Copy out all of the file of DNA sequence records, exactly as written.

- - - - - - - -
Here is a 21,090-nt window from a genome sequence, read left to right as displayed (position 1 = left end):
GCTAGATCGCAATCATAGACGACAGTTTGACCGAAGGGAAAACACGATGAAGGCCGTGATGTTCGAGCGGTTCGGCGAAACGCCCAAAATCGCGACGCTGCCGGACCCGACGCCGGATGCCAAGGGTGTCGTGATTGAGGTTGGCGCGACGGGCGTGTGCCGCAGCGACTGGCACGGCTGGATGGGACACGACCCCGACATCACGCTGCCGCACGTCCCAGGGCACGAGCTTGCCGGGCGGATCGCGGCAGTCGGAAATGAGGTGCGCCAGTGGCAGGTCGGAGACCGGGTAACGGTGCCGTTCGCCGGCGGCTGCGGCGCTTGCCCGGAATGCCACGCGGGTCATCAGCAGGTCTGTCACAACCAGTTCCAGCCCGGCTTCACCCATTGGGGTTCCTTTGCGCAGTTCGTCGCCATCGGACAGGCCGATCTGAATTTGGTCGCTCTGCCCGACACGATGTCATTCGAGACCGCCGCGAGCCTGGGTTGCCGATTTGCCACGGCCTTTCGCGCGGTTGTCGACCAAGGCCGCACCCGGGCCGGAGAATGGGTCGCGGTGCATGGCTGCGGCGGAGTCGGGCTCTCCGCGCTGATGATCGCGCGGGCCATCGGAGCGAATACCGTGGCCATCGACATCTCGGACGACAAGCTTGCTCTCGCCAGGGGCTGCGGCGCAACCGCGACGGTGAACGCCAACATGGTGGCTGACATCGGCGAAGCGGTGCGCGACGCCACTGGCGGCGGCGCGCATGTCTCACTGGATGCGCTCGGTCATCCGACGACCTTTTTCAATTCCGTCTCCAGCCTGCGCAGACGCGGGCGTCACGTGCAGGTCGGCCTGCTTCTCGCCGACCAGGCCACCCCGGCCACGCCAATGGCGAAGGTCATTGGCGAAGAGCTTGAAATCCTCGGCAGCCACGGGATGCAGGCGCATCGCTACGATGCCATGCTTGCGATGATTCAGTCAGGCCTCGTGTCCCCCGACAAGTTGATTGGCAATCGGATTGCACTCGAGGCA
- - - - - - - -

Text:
Here is a 21,090-nt window from a genome sequence, read left to right as displayed (position 1 = left end):
GCTAGATCGCAATCATAGACGACAGTTTGACCGAAGGGAAAACACGATGAAGGCCGTGATGTTCGAGCGGTTCGGCGAAACGCCCAAAATCGCGACGCTGCCGGACCCGACGCCGGATGCCAAGGGTGTCGTGATTGAGGTTGGCGCGACGGGCGTGTGCCGCAGCGACTGGCACGGCTGGATGGGACACGACCCCGACATCACGCTGCCGCACGTCCCAGGGCACGAGCTTGCCGGGCGGATCGCGGCAGTCGGAAATGAGGTGCGCCAGTGGCAGGTCGGAGACCGGGTAACGGTGCCGTTCGCCGGCGGCTGCGGCGCTTGCCCGGAATGCCACGCGGGTCATCAGCAGGTCTGTCACAACCAGTTCCAGCCCGGCTTCACCCATTGGGGTTCCTTTGCGCAGTTCGTCGCCATCGGACAGGCCGATCTGAATTTGGTCGCTCTGCCCGACACGATGTCATTCGAGACCGCCGCGAGCCTGGGTTGCCGATTTGCCACGGCCTTTCGCGCGGTTGTCGACCAAGGCCGCACCCGGGCCGGAGAATGGGTCGCGGTGCATGGCTGCGGCGGAGTCGGGCTCTCCGCGCTGATGATCGCGCGGGCCATCGGAGCGAATACCGTGGCCATCGACATCTCGGACGACAAGCTTGCTCTCGCCAGGGGCTGCGGCGCAACCGCGACGGTGAACGCCAACATGGTGGCTGACATCGGCGAAGCGGTGCGCGACGCCACTGGCGGCGGCGCGCATGTCTCACTGGATGCGCTCGGTCATCCGACGACCTTTTTCAATTCCGTCTCCAGCCTGCGCAGACGCGGGCGTCACGTGCAGGTCGGCCTGCTTCTCGCCGACCAGGCCACCCCGGCCACGCCAATGGCGAAGGTCATTGGCGAAGAGCTTGAAATCCTCGGCAGCCACGGGATGCAGGCGCATCGCTACGATGCCATGCTTGCGATGATTCAGTCAGGCCTCGTGTCCCCCGACAAGTTGATTGGCAATCGGATTGCACTCGAGGCA